Starting rotation woes hurt Reds again
CINCINNATI (AP) — With opening day at hand, Cincinnati Reds manager Bryan Price still had some big holes to fill on his roster.
“We have three undefined starters, two undefined bullpen spots and probably three undefined bench spots,” Price said.
But in the Reds’ realm, that marks progress.
“We have less ambiguity on the roster,” Price said.
The Reds are further along than a year ago, when they opened the season with five injured starters and an untested bullpen. They never fully recovered from the pitching staff’s implosion in the first half, finishing last in the NL Central while losing 94 games in the second year of their rebuilding.
Their biggest offseason acquisition was closer Drew Storen to anchor their historically bad bullpen, giving him a one-year, $3 million deal. They signed Scott Feldman to help fill out the rotation, and he wound up with the opening day start when injuries struck again. If the Reds’ starting pitching can hold its own, they’re expecting to take a step forward overall.
When they got their injured starters back in the second half last season, they finished 36-37. If the rotation can hold its own while Anthony DeSclafani and Homer Bailey recover from their latest injuries, the Reds should be much more competitive.
“We have a chance to be way better than people are expecting,” shortstop Zack Cozart said.
Some things to watch as the season unfolds:
ROOKIE WATCH: The Reds traded veteran second baseman Brandon Phillips to Atlanta — and agreed to pay most of his salary — to open a spot for 22-year-old Jose Peraza to play regularly. He was their most impressive rookie last season, batting .324 in 72 games with three homers and 25 RBIs. His development will be worth watching.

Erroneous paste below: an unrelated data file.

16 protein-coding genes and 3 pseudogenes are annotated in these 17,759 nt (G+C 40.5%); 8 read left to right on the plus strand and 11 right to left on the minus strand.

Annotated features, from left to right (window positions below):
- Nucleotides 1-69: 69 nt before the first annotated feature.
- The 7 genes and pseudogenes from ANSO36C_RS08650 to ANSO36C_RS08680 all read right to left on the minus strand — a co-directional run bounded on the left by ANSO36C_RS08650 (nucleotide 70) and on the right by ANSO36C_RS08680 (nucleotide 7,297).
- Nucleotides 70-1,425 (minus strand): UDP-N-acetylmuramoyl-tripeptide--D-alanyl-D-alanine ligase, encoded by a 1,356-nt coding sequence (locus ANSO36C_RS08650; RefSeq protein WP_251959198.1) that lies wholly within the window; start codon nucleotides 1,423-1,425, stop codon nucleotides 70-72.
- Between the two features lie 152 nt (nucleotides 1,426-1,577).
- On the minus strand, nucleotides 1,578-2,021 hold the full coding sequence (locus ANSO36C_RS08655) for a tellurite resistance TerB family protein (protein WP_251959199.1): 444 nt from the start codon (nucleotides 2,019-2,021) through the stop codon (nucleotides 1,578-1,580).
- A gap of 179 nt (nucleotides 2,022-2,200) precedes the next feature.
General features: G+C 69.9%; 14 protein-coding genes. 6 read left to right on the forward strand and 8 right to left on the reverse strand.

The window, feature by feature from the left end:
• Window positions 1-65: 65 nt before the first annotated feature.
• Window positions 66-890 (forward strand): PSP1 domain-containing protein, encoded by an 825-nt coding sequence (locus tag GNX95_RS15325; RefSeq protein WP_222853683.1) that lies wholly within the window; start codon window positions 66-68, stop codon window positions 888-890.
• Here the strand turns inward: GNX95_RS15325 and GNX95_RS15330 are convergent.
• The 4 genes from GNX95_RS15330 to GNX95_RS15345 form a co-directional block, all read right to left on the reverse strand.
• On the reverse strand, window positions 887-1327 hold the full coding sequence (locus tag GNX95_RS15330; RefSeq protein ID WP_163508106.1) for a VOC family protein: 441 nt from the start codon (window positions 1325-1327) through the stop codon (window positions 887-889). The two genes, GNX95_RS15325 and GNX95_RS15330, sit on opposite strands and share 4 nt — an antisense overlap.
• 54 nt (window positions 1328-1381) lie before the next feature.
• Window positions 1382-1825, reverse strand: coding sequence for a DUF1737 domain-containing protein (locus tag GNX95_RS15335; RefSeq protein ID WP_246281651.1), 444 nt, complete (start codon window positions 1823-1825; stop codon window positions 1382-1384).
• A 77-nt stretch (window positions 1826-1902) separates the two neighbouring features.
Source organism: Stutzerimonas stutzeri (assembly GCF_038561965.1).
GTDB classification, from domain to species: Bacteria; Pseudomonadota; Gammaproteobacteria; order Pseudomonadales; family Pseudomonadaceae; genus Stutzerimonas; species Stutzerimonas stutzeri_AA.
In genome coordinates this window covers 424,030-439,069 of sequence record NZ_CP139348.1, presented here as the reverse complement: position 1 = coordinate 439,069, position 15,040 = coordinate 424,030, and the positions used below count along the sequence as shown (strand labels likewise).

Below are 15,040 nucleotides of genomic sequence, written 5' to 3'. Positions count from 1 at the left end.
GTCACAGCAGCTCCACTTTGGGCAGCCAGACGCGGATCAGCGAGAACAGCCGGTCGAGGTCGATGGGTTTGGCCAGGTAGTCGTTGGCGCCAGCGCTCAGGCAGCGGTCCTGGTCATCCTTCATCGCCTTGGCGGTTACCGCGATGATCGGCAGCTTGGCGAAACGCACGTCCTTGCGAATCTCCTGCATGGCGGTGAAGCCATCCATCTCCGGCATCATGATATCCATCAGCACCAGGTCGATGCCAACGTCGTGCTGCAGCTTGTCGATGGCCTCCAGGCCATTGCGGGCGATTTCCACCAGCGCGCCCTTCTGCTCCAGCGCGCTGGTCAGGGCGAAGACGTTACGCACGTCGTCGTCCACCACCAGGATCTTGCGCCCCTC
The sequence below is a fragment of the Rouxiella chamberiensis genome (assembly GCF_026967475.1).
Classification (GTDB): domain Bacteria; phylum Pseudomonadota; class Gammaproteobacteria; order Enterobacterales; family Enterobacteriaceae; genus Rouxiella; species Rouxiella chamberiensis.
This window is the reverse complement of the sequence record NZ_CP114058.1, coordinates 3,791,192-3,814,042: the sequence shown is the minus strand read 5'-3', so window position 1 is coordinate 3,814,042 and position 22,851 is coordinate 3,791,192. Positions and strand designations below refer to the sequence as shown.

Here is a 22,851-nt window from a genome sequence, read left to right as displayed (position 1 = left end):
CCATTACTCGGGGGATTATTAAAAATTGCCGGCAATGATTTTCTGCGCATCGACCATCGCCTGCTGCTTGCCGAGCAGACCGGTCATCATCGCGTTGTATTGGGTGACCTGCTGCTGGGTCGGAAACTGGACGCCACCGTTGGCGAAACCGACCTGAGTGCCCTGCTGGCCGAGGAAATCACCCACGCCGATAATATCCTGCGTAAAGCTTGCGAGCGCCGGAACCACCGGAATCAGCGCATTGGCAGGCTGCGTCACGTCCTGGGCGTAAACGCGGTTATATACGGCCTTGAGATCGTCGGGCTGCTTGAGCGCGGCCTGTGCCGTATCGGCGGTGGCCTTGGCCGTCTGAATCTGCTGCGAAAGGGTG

SORE ARMS: DeSclafani misses the opening day start for the second straight year, this time with a sore elbow. Bailey had surgery to remove elbow spurs and isn’t expected back until June. The Reds were counting on them to anchor the front of the rotation. Their rehabilitation will be the main off-field focus in the first two months.
BULLPEN 2.0: If Storen can fill the closer role, it’ll bring stability to a bullpen that allowed a major league record 103 homers last season and managed only 28 saves in 53 chances. The Reds chose to open last season without a proven closer and it was a major factor in their early implosion.
MESORACO’S RETURN: Catcher Devin Mesoraco had hip surgery for the second time last year, resulting in another lost season. He was an All-Star in 2014, when he put up the best numbers by a Reds catcher since Johnny Bench — 25 homers, 80 RBIs. Shoulder and hip operations have essentially wiped out his last two seasons. The Reds went slowly with him during spring training and are hoping to be able to use him in a limited role during the season.
ONE TRADE LEFT? After trading away the core of the team over the last two years, the Reds have one move to make during the season. Cozart is 31 years old and a year removed from reconstructive knee surgery. The Reds were willing to trade him in the offseason, but there wasn’t much interest. If he shows that his right knee is fully recovered and he’s able to play every day again, he could be dealt at midseason, essentially completing the roster overhaul.